| vice president in charge of client computing. Microsoft happens to
| do lots of business with Gartner and also happens to have a
| client-software monopoly. We're guessing that Silver knows
| Microsoft's products well and has direct involvement with the
| company.
| And, sure enough, he appears a number of times on Microsoft's
| own site and thousands of times in stories about Microsoft.
| Jim Murphy - wait for it - covers Microsoft too and is even more
| prolific than Silver.
| [...]
| Part of the problem stems from the reticence of companies such as
| IDC and Gartner to reveal their clients. That should make everyone
| nervous, but it doesn't. So called objective technology publications
| keep publishing material bought by vendors without telling you this.
| They're also too lazy or scared to ignore the likes of Gartner and
| IDC until the firms change their disclosure rules.

Buy Vista or die

,----[ Quote ]
| Gartner research vice president Michael Silver said that outfits have delayed
| their Vista migrations to the point of stupidity and now some are considering
| late 2008 or even 2009, while others mull skipping the OS completely.

Other Underreported Stories: Analyst Integrity?

,----[ Quote ]
| There was a pretty interesting discussion with views on both sides. Some felt
| that the rumors have been so persistent that, well, where there's smoke
| there's fire. Others saying they have heard from someone who heard from
| someone that once they started paying their exposure improved. Others saying
| it's just like the rumors that magazine advertisers get better reviews, an
| accusation that has been levied to Ziff-Davis publications, as well as
| photography and stereo equipment magazines for years.

Credibility Of Analysts

,----[ Quote
| Research firms make their living by offering expert advice to business and
| technology people about the best ways to invest their IT dollars. It can be
| invaluable insight, but only if that analysis comes with no strings attached.
| And on that, there's no guarantee.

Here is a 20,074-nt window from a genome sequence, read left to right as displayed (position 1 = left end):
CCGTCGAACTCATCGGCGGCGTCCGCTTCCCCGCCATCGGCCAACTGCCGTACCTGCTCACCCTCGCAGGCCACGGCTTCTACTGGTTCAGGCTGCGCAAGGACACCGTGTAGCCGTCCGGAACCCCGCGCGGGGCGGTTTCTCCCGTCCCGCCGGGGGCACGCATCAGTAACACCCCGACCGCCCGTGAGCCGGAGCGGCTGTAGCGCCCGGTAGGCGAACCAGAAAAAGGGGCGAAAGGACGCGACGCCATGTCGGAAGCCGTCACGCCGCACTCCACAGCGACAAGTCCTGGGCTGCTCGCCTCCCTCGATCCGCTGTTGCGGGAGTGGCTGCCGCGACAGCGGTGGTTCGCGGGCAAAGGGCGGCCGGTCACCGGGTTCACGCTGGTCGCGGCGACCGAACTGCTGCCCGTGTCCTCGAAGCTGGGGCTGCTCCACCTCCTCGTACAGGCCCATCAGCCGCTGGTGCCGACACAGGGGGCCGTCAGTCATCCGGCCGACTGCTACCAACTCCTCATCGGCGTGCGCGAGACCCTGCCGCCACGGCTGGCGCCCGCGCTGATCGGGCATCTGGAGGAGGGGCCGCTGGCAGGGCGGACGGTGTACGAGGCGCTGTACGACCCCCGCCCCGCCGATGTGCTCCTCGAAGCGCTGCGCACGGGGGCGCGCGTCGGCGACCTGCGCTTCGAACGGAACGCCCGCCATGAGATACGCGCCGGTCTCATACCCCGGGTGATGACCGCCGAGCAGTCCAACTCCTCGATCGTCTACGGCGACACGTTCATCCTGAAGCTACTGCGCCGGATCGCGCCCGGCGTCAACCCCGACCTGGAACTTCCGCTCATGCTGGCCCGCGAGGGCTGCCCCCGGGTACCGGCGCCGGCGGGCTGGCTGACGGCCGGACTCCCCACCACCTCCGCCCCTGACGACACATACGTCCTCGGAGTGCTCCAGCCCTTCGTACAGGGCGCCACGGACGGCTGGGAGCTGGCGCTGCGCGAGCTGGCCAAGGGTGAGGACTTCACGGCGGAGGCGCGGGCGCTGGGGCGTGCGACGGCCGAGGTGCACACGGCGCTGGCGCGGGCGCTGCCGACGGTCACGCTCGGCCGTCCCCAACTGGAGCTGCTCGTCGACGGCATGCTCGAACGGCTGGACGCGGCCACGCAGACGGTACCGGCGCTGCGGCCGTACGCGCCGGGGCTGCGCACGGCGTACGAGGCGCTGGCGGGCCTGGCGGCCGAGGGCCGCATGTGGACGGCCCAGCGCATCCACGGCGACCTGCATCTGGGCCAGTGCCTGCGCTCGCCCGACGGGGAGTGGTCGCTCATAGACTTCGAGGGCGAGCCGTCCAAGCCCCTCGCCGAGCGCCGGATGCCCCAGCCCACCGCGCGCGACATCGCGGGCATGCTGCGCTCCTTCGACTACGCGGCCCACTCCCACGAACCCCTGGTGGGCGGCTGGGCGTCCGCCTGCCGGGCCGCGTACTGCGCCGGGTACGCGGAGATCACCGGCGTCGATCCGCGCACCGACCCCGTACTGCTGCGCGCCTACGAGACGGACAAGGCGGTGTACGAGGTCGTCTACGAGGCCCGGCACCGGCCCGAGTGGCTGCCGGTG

| Forrester, Gartner, IDC, and others insist their output is squeaky clean, yet
| they also rake in millions providing services to the very same companies they
| monitor, heavyweights like Cisco, IBM, Microsoft, and Oracle. Which leads to
| a question that continues to dog the research firms: How much influence do
| technology vendors have over their work?

"Consultants: These guys are your best bets as moderators. Get a well-known
consultant on your side early, but don’t let him publish anything blatantly
pro-Microsoft. Then, get him to propose himself to the conference organizers
as a moderator, whenever a panel opportunity comes up. Since he’s well-known,
but apparently independent, he’ll be accepted - one less thing for the
constantly-overworked conference organizer to worry about, right?"

-- Microsoft

Chicken Little

Hopefully you're well paid to be "that freaky tinfoil hat Open Source guy" - otherwise your never ending "chicken little" act can't be a good career strategy (unless you live in the fantasy Open Source world - where food and transportation and health care and living expenses and housing and education and entertainment are all free -- I'd settle just for Open Source Gas!).

Without fail, for the last 10 years, every high-level tech project meeting (i.e. with "the suits") I've ever been in, that had even a smidge of Open Source tech in it, brings up the "freak discussion".

People like you and RSM and the numerous others who do nothing but "cry wolf" actually do more AGAINST the wide spread adoption of Open Source then Microsoft could ever do. The whole freak act does nothing but scare off business projects that could easily benefit from an Open Source solution, but decide NOT to, because of all the negative crap that even a Luddite Executive with his two finger hunt and peck typing style can find doing a simple google search.

Here's the simple explanation for all you "OS is a Religion" freaks. Businesses DOESN'T CARE - EVER! To a business, it's ALL ABOUT ROI AND THE BOTTOM LINE. If (or when for you optimistic types) OPEN SOURCE can increase either one (i.e. ROI or the BOTTOM LINE) businesses will be LINING UP with their buckets of money in hand to adopt OPEN SOURCE. Until that happens, stop spreading your own Religious-esque FUD. All you're doing is making the buy-in risk WAY TOO FREAKING HIGH for any sensible business manager to even consider.

So if you want Open Source to "win" (whatever that means in your pointy little heads) MAKE IT WORK BETTER then non-open source solutions. It's really just that simple.